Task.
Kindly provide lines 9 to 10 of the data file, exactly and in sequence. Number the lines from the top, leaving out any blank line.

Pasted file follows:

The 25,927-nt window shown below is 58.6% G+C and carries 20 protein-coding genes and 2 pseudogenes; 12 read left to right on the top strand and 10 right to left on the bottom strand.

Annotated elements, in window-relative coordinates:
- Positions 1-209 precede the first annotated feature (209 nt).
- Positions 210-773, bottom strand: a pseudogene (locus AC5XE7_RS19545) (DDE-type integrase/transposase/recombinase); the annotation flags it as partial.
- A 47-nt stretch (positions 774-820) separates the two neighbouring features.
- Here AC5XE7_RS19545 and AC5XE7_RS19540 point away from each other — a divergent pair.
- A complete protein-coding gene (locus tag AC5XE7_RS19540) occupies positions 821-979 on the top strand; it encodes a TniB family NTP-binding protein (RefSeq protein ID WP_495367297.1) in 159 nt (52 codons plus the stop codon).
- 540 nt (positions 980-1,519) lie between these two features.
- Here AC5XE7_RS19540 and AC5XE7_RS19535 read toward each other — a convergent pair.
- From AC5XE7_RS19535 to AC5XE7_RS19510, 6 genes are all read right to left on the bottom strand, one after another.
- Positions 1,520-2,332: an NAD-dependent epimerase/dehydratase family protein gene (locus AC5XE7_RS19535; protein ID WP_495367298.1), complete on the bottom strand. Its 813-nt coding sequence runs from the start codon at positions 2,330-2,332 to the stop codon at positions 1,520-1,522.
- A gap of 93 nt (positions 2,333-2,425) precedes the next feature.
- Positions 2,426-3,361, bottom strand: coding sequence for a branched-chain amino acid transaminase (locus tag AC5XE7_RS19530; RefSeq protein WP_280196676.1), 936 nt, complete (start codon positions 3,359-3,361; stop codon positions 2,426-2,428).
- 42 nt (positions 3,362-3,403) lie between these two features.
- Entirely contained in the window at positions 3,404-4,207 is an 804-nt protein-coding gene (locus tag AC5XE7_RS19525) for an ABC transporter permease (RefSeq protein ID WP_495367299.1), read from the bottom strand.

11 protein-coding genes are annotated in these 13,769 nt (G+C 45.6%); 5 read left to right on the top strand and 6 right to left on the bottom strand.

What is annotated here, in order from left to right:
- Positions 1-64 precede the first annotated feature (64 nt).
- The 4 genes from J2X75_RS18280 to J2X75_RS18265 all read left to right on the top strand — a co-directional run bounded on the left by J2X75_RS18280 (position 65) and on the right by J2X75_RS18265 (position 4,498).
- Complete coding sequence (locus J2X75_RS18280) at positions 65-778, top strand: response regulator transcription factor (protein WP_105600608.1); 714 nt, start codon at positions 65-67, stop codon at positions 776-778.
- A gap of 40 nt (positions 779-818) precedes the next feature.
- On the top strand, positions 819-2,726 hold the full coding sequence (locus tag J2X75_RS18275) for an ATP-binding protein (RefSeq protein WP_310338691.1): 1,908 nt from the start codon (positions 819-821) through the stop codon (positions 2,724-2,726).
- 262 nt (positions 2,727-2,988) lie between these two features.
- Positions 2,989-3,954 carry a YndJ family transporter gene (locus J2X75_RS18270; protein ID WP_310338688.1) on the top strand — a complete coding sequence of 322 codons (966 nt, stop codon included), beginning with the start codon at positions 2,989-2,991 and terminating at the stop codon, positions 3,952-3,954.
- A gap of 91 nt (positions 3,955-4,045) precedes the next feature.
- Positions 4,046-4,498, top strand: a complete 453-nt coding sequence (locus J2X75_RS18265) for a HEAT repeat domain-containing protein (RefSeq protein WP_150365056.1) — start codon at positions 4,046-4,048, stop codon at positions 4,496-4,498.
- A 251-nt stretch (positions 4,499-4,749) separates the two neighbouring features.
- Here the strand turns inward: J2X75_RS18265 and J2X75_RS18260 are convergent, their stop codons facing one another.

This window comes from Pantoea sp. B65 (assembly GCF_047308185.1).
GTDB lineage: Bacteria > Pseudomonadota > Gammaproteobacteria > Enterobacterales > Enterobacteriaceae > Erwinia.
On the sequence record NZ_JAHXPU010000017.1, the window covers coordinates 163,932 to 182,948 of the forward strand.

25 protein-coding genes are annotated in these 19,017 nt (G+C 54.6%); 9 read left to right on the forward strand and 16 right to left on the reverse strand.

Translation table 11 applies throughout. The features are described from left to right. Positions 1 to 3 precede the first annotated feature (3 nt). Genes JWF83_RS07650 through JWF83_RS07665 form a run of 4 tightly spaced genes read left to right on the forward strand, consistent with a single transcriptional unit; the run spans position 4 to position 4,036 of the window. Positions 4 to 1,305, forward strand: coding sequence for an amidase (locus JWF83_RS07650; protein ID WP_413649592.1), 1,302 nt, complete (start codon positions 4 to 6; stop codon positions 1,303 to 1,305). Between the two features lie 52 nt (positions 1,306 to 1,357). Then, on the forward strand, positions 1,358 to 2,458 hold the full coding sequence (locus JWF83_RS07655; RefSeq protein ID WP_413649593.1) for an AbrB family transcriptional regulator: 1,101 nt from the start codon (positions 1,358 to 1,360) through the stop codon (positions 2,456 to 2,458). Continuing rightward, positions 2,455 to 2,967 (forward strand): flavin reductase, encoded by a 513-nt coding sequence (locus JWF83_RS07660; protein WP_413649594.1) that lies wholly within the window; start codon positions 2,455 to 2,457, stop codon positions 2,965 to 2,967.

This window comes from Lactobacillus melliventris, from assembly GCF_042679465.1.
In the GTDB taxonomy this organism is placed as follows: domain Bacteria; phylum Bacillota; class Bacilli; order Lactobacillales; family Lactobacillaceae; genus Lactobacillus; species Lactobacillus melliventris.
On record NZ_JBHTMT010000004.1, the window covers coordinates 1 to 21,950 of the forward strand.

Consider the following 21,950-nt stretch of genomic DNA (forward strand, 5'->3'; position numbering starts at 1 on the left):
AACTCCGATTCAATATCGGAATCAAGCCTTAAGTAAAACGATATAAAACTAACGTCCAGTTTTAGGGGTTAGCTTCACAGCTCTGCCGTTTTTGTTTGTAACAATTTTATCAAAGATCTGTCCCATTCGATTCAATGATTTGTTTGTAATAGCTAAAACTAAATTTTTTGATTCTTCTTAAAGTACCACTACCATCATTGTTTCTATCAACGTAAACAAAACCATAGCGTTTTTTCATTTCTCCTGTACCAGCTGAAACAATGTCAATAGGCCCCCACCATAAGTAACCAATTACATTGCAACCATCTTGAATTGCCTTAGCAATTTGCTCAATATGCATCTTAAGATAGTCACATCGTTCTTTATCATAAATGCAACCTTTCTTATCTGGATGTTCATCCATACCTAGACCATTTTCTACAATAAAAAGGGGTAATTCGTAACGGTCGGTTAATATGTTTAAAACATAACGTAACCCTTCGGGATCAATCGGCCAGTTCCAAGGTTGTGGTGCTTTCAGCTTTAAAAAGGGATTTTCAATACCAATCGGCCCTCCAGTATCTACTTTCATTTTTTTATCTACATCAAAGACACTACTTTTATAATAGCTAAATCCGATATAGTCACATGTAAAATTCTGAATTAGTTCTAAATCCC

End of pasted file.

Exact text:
- Here AC5XE7_RS19540 and AC5XE7_RS19535 read toward each other — a convergent pair.
- From AC5XE7_RS19535 to AC5XE7_RS19510, 6 genes are all read right to left on the bottom strand, one after another.